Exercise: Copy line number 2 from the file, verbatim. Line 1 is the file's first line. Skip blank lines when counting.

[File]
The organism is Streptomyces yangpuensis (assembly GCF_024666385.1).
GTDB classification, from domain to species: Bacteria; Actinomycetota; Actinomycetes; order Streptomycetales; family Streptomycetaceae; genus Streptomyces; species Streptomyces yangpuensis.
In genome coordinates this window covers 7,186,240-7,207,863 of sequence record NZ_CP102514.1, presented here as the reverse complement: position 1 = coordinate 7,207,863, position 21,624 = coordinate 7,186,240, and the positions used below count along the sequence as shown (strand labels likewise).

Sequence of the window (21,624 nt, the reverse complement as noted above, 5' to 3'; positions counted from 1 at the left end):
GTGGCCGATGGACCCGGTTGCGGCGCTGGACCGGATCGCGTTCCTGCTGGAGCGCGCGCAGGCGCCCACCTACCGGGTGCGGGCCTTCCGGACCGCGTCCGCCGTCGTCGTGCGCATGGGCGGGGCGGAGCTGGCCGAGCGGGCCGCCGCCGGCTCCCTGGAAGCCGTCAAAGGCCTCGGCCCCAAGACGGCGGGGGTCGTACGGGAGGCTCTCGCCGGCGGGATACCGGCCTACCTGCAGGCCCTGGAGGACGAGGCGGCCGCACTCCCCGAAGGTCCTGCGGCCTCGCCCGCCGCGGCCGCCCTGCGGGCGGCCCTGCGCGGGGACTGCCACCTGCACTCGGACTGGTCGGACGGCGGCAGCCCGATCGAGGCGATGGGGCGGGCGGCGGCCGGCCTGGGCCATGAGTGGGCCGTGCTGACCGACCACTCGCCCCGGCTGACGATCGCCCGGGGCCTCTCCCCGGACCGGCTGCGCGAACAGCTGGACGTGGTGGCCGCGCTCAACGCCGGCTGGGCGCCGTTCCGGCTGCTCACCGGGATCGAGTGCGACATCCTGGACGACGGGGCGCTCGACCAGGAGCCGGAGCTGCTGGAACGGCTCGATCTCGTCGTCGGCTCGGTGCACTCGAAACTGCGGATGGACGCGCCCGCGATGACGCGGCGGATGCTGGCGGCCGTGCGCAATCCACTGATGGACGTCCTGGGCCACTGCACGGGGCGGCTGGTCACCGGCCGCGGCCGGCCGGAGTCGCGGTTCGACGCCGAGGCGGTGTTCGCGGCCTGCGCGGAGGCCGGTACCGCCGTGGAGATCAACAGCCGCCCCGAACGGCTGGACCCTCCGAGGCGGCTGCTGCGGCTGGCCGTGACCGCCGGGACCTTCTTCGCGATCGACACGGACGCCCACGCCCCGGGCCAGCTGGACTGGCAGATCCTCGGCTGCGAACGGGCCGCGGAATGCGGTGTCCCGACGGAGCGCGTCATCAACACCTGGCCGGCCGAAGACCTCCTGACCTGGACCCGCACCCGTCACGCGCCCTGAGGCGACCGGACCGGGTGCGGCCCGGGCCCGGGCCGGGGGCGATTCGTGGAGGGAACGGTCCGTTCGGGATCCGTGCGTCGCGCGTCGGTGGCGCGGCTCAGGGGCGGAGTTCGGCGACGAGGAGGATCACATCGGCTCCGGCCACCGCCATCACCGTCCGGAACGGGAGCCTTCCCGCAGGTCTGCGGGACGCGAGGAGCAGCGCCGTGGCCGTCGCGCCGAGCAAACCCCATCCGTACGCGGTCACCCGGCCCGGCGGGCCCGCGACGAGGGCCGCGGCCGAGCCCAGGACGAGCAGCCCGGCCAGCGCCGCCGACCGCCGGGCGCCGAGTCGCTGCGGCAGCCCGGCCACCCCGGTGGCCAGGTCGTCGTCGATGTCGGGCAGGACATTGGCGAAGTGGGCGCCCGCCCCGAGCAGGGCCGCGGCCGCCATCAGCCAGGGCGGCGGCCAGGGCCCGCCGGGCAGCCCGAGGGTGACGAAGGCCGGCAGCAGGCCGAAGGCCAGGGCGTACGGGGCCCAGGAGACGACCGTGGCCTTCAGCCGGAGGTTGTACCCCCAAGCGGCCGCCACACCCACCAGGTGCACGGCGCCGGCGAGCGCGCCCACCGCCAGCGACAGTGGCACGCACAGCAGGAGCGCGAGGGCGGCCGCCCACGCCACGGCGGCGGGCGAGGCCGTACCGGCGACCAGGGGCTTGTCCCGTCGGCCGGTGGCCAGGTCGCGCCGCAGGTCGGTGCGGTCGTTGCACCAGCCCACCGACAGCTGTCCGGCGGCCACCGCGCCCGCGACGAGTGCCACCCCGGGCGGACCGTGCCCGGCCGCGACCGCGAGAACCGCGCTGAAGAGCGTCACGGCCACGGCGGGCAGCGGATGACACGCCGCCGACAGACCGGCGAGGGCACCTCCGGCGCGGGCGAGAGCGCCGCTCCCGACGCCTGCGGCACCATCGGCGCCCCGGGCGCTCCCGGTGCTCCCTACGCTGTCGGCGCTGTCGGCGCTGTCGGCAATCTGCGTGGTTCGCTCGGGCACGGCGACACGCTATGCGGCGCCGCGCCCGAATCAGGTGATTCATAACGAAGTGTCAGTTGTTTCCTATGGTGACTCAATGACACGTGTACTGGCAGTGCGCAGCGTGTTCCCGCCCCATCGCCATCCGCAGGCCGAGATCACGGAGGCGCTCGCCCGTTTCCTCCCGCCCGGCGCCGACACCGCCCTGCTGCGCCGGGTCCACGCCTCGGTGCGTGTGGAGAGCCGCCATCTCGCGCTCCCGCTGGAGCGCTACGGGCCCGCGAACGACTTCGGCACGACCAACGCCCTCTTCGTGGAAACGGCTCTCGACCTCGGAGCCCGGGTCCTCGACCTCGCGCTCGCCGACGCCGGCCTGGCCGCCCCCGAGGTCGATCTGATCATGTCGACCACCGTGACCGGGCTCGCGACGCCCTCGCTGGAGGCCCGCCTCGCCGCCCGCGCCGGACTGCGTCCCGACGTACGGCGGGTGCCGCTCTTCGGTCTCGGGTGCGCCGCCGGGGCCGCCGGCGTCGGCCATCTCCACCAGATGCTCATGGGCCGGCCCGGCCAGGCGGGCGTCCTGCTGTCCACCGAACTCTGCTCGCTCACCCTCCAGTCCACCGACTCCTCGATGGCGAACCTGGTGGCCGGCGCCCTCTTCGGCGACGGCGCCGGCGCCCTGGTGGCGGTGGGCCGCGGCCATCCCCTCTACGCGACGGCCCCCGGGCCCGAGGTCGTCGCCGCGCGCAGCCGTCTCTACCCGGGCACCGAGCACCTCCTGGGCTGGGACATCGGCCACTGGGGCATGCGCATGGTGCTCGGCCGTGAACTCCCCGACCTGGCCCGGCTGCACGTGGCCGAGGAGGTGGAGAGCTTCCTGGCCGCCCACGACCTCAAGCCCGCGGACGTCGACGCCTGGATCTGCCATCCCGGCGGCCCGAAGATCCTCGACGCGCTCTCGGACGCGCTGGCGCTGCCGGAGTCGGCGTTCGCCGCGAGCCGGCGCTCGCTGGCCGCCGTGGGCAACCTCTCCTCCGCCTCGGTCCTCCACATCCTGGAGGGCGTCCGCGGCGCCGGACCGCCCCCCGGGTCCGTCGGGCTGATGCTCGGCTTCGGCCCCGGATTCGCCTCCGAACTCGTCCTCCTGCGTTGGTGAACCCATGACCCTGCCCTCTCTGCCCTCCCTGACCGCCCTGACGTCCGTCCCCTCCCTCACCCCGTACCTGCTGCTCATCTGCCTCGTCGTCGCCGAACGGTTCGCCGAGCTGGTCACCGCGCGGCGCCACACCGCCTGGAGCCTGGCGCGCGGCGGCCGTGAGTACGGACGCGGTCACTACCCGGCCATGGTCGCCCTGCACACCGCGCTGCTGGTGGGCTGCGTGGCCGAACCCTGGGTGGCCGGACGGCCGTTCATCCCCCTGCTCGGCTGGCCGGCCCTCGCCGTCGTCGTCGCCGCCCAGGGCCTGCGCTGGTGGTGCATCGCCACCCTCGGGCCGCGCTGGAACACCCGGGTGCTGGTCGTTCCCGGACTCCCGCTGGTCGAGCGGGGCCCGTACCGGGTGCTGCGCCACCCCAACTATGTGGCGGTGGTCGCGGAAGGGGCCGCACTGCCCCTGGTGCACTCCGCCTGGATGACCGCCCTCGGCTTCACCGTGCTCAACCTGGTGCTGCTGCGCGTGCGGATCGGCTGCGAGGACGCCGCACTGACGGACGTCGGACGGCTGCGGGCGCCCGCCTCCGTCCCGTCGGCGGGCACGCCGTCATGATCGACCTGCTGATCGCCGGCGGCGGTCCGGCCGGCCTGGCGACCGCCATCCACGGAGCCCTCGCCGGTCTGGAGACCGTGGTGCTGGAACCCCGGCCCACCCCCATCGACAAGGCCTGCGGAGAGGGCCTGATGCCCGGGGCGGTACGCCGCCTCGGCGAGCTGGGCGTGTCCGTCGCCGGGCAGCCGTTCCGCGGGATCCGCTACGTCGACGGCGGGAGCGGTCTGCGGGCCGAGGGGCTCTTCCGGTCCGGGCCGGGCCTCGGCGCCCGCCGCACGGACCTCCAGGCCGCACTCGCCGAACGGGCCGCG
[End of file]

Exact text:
GTDB classification, from domain to species: Bacteria; Actinomycetota; Actinomycetes; order Streptomycetales; family Streptomycetaceae; genus Streptomyces; species Streptomyces yangpuensis.